Category Archives: Minerals – Key to Health

Inflammation: Keys to Taming it

Inflammation seems to be one of the new buzzwords these days. What is it? Just what it sounds like – some part of our body gets ‘inflamed’ – gets hot, red, swollen, as in a sore throat, infected skin cut, swollen ankle. Our goal is always to tame or stop the inflammation, after the cause is determined. file1211269799749

In addition to this more ‘local’ type, another type of inflammation can also affect any part of our body. In the heart, it can contribute to heart disease, in our fat cells, to obesity, in the thyroid to thyroiditis, in the brain, it may ultimately lead to depression, even autism, dementia and Alzheimer’s disease, in the eyes, blindness. As Barry Sears, MD says,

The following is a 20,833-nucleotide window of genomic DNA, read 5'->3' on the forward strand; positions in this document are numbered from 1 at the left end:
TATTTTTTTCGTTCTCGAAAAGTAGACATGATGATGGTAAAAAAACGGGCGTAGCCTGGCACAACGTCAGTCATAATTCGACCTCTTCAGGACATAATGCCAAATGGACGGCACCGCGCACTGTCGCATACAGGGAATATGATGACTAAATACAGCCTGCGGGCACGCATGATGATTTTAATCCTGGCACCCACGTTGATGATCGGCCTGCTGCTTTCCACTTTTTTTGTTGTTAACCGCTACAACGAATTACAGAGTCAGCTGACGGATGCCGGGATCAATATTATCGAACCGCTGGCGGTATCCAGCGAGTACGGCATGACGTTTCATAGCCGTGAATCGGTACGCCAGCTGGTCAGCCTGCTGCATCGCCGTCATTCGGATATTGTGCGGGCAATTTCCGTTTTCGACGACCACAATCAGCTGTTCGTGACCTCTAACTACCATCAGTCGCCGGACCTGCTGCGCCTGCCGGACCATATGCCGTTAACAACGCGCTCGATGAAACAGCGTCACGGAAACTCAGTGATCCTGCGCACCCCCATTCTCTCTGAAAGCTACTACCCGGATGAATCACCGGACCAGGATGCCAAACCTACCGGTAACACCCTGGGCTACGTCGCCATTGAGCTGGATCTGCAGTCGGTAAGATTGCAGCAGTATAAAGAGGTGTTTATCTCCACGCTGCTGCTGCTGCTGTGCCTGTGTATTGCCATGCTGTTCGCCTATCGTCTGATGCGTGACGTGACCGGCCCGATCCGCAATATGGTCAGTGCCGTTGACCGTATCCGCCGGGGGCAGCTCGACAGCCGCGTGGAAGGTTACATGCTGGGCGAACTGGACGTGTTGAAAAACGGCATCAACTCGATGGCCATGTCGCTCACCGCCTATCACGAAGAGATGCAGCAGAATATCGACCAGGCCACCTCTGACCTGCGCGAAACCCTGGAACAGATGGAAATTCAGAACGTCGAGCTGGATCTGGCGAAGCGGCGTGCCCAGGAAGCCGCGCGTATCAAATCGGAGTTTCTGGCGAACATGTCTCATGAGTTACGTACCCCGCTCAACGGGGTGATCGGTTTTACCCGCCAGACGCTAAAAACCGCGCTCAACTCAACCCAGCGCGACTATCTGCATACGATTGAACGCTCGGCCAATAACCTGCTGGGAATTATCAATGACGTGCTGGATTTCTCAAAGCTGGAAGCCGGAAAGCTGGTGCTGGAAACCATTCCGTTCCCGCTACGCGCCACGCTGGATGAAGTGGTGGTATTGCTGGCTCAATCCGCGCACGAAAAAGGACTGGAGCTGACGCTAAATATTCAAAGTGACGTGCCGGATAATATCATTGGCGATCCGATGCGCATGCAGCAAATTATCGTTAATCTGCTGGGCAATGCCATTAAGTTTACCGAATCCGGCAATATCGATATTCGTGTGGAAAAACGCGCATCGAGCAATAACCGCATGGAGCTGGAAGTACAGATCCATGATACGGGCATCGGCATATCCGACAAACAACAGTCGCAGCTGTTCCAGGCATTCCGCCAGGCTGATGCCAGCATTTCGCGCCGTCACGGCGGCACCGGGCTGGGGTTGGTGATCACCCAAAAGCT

What we see as heart disease, cancer, and Alzheimer’s are not different diseases, but simply different manifestations of long-term damage caused by a continued inflammatory attack on your organs.

An initially protective mechanism (the immune system, through the white blood cells and chemicals called cytokines, designed to shield you from foreign invaders of any kind) ends up going awry for some reason and leads to our body being in a chronic or constant state of (systemic, rather than local) inflammation, potentially wreaking havoc and causing our health to deteriorate – even if for years, you may not have symptoms, which is why some doctors call this type of inflammation “silent”.